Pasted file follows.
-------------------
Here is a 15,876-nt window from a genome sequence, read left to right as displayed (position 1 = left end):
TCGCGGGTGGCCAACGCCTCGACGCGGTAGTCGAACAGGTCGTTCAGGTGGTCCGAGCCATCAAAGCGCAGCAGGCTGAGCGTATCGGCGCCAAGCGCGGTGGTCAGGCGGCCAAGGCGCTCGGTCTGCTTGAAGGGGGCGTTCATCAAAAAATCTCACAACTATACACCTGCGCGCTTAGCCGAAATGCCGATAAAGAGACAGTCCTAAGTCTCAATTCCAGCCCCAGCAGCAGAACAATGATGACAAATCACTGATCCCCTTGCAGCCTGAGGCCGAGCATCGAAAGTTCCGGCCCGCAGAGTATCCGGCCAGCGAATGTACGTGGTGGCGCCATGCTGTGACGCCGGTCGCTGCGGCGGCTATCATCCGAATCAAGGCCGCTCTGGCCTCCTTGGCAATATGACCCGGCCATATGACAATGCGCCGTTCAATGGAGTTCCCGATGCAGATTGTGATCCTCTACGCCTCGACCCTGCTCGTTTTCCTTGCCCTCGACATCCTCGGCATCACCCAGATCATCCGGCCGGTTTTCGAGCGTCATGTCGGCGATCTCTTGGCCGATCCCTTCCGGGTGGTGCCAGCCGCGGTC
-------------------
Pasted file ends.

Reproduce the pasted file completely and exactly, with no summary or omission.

Here is a 15,876-nt window from a genome sequence, read left to right as displayed (position 1 = left end):
TCGCGGGTGGCCAACGCCTCGACGCGGTAGTCGAACAGGTCGTTCAGGTGGTCCGAGCCATCAAAGCGCAGCAGGCTGAGCGTATCGGCGCCAAGCGCGGTGGTCAGGCGGCCAAGGCGCTCGGTCTGCTTGAAGGGGGCGTTCATCAAAAAATCTCACAACTATACACCTGCGCGCTTAGCCGAAATGCCGATAAAGAGACAGTCCTAAGTCTCAATTCCAGCCCCAGCAGCAGAACAATGATGACAAATCACTGATCCCCTTGCAGCCTGAGGCCGAGCATCGAAAGTTCCGGCCCGCAGAGTATCCGGCCAGCGAATGTACGTGGTGGCGCCATGCTGTGACGCCGGTCGCTGCGGCGGCTATCATCCGAATCAAGGCCGCTCTGGCCTCCTTGGCAATATGACCCGGCCATATGACAATGCGCCGTTCAATGGAGTTCCCGATGCAGATTGTGATCCTCTACGCCTCGACCCTGCTCGTTTTCCTTGCCCTCGACATCCTCGGCATCACCCAGATCATCCGGCCGGTTTTCGAGCGTCATGTCGGCGATCTCTTGGCCGATCCCTTCCGGGTGGTGCCAGCCGCGGTC